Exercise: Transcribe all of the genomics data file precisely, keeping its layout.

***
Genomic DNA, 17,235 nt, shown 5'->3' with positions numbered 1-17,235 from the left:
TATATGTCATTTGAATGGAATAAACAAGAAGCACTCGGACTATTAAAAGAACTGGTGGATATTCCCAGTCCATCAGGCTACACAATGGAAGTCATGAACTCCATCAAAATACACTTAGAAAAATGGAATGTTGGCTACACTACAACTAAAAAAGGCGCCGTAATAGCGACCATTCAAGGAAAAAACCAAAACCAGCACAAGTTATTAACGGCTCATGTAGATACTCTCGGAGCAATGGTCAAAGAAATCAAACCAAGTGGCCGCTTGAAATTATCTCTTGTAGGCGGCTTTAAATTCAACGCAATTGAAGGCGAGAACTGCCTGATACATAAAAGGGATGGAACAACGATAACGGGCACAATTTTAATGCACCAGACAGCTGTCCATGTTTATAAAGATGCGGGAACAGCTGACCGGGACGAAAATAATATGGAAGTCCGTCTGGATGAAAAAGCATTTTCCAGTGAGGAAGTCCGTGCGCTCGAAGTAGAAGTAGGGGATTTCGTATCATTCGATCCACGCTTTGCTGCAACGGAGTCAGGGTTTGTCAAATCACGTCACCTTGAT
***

Genomic DNA, 17,235 nt, shown 5'->3' with positions numbered 1-17,235 from the left:
TATATGTCATTTGAATGGAATAAACAAGAAGCACTCGGACTATTAAAAGAACTGGTGGATATTCCCAGTCCATCAGGCTACACAATGGAAGTCATGAACTCCATCAAAATACACTTAGAAAAATGGAATGTTGGCTACACTACAACTAAAAAAGGCGCCGTAATAGCGACCATTCAAGGAAAAAACCAAAACCAGCACAAGTTATTAACGGCTCATGTAGATACTCTCGGAGCAATGGTCAAAGAAATCAAACCAAGTGGCCGCTTGAAATTATCTCTTGTAGGCGGCTTTAAATTCAACGCAATTGAAGGCGAGAACTGCCTGATACATAAAAGGGATGGAACAACGATAACGGGCACAATTTTAATGCACCAGACAGCTGTCCATGTTTATAAAGATGCGGGAACAGCTGACCGGGACGAAAATAATATGGAAGTCCGTCTGGATGAAAAAGCATTTTCCAGTGAGGAAGTCCGTGCGCTCGAAGTAGAAGTAGGGGATTTCGTATCATTCGATCCACGCTTTGCTGCAACGGAGTCAGGGTTTGTCAAATCACGTCACCTTGAT